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The countless legal details involved with launching a business can be overwhelming and decisions have long-term consequences.

Student attorneys in the College of Law’s Entrepreneurship Legal Clinic are helping position Nebraska startups for success, while gaining firsthand experience in transactional law.

Brett Stohs, the clinic’s Cline Williams Director, established the clinic to meet local entrepreneurs’ needs. The early stages of starting a business involve numerous legal decisions that owners may be encountering for the first time, including contract negotiation, employee hiring, regulatory compliance and protecting intellectual property.

Often, budgets and timelines are tight. The Entrepreneurship Legal Clinic pairs third-year law students with aspiring business owners seeking guidance on these and other issues. It’s a win for both parties, said Stohs, assistant clinical professor of law.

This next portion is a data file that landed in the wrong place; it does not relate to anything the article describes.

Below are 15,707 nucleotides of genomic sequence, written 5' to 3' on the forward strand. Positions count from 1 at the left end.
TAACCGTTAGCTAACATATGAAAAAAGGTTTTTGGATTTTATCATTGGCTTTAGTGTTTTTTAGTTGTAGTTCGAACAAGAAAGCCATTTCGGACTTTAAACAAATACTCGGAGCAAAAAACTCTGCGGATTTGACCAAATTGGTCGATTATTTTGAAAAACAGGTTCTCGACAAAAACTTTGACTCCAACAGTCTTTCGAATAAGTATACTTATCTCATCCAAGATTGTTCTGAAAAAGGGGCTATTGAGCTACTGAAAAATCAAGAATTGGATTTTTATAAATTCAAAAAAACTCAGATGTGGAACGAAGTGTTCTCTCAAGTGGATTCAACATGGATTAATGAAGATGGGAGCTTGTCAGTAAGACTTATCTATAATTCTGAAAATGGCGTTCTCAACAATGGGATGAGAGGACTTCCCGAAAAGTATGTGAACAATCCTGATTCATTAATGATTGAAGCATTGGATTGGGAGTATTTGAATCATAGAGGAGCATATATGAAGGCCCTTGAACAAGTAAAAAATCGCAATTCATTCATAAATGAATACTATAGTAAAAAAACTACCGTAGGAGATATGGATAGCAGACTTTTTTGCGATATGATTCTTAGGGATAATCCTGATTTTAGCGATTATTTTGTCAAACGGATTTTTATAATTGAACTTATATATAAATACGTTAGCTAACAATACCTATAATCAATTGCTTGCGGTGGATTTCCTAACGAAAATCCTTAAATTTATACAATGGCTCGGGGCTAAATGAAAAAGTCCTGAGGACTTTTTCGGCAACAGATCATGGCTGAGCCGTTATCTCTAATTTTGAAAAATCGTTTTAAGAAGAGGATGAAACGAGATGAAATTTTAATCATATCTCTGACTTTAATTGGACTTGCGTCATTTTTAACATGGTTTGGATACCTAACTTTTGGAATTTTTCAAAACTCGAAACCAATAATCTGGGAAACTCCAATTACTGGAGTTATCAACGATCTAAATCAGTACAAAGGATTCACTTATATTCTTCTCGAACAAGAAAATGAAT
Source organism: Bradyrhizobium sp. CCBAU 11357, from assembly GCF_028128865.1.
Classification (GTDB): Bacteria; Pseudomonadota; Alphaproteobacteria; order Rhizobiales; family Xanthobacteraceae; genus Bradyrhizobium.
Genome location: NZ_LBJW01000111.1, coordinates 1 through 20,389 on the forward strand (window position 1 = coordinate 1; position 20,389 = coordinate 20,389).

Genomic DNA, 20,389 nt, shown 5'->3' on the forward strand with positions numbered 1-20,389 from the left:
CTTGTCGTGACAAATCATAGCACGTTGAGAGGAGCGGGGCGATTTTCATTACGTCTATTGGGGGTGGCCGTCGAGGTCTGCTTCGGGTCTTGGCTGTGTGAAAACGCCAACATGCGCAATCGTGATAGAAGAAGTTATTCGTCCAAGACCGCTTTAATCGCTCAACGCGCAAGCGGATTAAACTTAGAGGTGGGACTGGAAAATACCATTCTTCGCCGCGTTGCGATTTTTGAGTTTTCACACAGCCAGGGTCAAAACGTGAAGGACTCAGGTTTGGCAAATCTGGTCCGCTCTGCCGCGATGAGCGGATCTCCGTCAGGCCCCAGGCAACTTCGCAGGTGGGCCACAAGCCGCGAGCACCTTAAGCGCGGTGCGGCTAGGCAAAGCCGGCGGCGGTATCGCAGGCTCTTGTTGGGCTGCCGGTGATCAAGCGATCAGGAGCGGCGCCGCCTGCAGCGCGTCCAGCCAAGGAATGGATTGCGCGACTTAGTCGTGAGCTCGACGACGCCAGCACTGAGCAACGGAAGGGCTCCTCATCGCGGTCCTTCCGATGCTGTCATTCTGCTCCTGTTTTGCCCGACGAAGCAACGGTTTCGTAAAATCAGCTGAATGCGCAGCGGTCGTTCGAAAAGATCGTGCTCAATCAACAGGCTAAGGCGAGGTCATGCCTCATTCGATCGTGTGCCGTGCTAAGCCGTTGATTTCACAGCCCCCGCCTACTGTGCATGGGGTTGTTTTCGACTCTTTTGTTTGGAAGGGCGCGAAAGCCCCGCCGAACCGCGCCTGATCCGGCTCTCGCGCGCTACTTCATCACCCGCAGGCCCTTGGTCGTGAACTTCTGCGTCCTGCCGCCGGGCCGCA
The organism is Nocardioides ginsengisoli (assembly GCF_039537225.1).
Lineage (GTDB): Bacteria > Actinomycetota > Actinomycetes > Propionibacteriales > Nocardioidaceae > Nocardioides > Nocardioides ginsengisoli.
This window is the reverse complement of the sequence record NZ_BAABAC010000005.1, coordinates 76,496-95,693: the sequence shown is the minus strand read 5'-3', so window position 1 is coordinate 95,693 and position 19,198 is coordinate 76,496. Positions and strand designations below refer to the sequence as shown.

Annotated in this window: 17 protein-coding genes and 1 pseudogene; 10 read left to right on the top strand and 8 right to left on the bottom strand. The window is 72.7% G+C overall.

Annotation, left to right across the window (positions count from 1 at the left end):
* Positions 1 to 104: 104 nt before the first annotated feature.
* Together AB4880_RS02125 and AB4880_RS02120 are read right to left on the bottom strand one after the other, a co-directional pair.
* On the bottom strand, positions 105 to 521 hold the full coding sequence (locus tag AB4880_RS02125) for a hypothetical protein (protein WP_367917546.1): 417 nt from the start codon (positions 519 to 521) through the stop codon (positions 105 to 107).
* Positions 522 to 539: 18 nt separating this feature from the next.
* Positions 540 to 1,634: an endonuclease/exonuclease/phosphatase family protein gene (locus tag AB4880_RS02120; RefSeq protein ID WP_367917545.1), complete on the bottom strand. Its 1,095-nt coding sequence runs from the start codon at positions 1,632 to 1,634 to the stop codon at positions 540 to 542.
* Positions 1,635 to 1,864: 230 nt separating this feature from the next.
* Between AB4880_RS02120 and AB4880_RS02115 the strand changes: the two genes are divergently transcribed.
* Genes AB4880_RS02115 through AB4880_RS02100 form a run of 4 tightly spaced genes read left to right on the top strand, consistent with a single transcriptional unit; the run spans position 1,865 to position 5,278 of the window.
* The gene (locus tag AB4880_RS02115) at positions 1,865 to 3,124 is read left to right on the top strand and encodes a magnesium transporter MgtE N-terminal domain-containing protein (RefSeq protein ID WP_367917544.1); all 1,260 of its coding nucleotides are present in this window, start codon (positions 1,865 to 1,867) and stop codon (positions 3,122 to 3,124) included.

“Our goal is to engage student attorneys and push them into a situation where they have to swim in a private firm setting. It’s a great growth opportunity for them,” he said.

Law students learn valuable lessons about culture, communication and client expectations that a classroom can’t replicate, he said. Nearly 60 students have participated in the capstone program.

The Entrepreneurship Legal Clinic typically serves 12 to 15 clients each semester – and many more are waiting in line. When the clinic opened in 2013, most clients were from Lincoln. Now at least one-third come from rural areas, which allows students to learn how to assist clients remotely and expands the clinic’s ability to serve Nebraska.

A range of practical experiences and the diversity of clients give students a clearer idea of what they can achieve professionally, Stohs said.

The clinic shares a tie with the NMotion business accelerator, a mentoring and education program for startups. Stohs is a program mentor, and several NMotion alumni have been clinic clients, including animal health and biometrics company Quantified Ag.

Associated Media